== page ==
Instead of choosing just one cultural identity, I always found my identity wrapped in place, especially my hometown deep inside the Blue Ridge Mountains. When the people at Emory & Henry College’s Appalachian Center for Civic Life or the folks at Appalshop spoke fondly of place as their identity, I felt like they were speaking to my soul.
Another unique aspect of Appalachia is the art of storytelling. Each person we met used story and narrative to tell us, the outsiders, what it’s like to be an insider. Whether it’s the story of living in a town whose population went from 30,000 to 3,000 or the stories of chaplains tending to coal miners, the art of storytelling is alive in Appalachia.
The people in this region of the United States are telling their story. A corporation or a reporter or any other kind of “outsider” wasn’t mining the story, but rather the residents themselves are taking back their own narrative. The men and women, young and old, that we spoke with are making strides to take back agency and power to tell the story of their lives and history.
I see the work of the Church and of GBCS as supporting the people of Appalachia in determining their future. We have the responsibility to be resources as well as listeners.
Learn the truth
I never want to steal from what I heard or saw, but I do feel compelled to point others to the way to learn the truth about the region. I would encourage learning not just about the coal controversies, or the natural gas fracking, but also about the people:
- Learn about Kentuckians for the Commonwealth and how it is building grassroots movements to enable people to grasp the future in their own hands.
- Learn about the Woodland Trust and how it is working to preserve land for the future.
- Learn about the West Virginia Council of Churches and its work to equip both clergy and laity to be resources for coal miners and their families in times of disaster.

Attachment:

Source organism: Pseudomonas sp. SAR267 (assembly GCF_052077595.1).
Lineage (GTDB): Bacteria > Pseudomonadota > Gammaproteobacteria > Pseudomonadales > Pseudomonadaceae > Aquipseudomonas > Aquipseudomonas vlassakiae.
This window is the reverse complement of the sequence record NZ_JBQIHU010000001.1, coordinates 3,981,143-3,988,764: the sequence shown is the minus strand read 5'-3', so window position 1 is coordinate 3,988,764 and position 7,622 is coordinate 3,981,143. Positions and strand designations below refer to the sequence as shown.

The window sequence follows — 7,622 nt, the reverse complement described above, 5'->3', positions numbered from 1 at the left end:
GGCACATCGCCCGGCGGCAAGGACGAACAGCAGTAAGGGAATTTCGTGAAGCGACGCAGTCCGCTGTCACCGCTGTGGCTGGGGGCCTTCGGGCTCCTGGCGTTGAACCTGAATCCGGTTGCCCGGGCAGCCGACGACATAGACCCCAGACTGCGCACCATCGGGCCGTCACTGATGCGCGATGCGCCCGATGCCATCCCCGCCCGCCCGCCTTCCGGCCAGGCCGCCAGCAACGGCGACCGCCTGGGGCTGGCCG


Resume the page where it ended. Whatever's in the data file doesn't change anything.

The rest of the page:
- Learn about the nuclear plant in Tennessee and how bombs are still being built on U.S. soil today.
Faith communities have been truth-tellers for as long as time. This is the time for faith communities in Appalachia to help with the grief surrounding loss of a past, but also to help tell stories of hope about the future of this marvelous region.
Give space to the story
It is the role of faith communities outside of Appalachia to listen as well. As the Church universal, we all need to start giving space for the story of Appalachia to be heard. As we flip a switch and turn on a light in any room in the United States today, we are in debt to Appalachia for its historic and ongoing role in providing power to other parts of the nation. We need to start paying off that debt by hearing the voice of a hopeful future from the people there.
I saw the sun rise over the mountains each new day as a mark of rebirth from the day before. I am ready to see the Church rise with these communities. I am ready for the Church to bring a new day of better advocacy and more opportunities for conversation about systemic justice to enable a rebirth of Appalachia.